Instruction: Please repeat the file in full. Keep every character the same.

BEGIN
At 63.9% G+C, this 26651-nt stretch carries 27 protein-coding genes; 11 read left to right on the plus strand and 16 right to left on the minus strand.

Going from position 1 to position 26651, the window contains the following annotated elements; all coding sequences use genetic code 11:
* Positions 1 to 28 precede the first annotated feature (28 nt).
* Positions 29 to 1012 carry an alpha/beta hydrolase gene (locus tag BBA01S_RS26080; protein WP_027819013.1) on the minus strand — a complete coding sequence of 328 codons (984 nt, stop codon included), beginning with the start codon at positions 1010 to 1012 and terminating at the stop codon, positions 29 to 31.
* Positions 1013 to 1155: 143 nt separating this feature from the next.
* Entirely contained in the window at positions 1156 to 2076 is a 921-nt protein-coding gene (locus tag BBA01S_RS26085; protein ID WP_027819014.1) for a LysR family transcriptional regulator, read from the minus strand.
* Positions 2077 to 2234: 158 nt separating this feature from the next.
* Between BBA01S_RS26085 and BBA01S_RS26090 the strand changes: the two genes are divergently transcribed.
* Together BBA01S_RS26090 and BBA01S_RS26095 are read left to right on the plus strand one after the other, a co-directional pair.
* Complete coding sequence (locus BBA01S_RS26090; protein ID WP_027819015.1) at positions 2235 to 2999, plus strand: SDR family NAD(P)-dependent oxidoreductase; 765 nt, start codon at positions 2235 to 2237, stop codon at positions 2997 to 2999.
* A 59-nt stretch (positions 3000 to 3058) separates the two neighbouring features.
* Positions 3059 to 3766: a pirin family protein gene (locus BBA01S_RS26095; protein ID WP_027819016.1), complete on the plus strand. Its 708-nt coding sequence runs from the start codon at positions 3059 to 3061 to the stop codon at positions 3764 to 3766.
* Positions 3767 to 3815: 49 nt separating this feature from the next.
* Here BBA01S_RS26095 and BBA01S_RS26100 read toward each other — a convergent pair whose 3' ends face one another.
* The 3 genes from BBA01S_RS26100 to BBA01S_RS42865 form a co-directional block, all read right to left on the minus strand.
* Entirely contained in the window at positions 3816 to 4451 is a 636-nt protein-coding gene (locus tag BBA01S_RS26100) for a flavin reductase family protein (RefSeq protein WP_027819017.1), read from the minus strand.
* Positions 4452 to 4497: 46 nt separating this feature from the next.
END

At 63.9% G+C, this 26651-nt stretch carries 27 protein-coding genes; 11 read left to right on the plus strand and 16 right to left on the minus strand.

Going from position 1 to position 26651, the window contains the following annotated elements; all coding sequences use genetic code 11:
* Positions 1 to 28 precede the first annotated feature (28 nt).
* Positions 29 to 1012 carry an alpha/beta hydrolase gene (locus tag BBA01S_RS26080; protein WP_027819013.1) on the minus strand — a complete coding sequence of 328 codons (984 nt, stop codon included), beginning with the start codon at positions 1010 to 1012 and terminating at the stop codon, positions 29 to 31.
* Positions 1013 to 1155: 143 nt separating this feature from the next.
* Entirely contained in the window at positions 1156 to 2076 is a 921-nt protein-coding gene (locus tag BBA01S_RS26085; protein ID WP_027819014.1) for a LysR family transcriptional regulator, read from the minus strand.
* Positions 2077 to 2234: 158 nt separating this feature from the next.
* Between BBA01S_RS26085 and BBA01S_RS26090 the strand changes: the two genes are divergently transcribed.
* Together BBA01S_RS26090 and BBA01S_RS26095 are read left to right on the plus strand one after the other, a co-directional pair.
* Complete coding sequence (locus BBA01S_RS26090; protein ID WP_027819015.1) at positions 2235 to 2999, plus strand: SDR family NAD(P)-dependent oxidoreductase; 765 nt, start codon at positions 2235 to 2237, stop codon at positions 2997 to 2999.
* A 59-nt stretch (positions 3000 to 3058) separates the two neighbouring features.
* Positions 3059 to 3766: a pirin family protein gene (locus BBA01S_RS26095; protein ID WP_027819016.1), complete on the plus strand. Its 708-nt coding sequence runs from the start codon at positions 3059 to 3061 to the stop codon at positions 3764 to 3766.
* Positions 3767 to 3815: 49 nt separating this feature from the next.
* Here BBA01S_RS26095 and BBA01S_RS26100 read toward each other — a convergent pair whose 3' ends face one another.
* The 3 genes from BBA01S_RS26100 to BBA01S_RS42865 form a co-directional block, all read right to left on the minus strand.
* Entirely contained in the window at positions 3816 to 4451 is a 636-nt protein-coding gene (locus tag BBA01S_RS26100) for a flavin reductase family protein (RefSeq protein WP_027819017.1), read from the minus strand.
* Positions 4452 to 4497: 46 nt separating this feature from the next.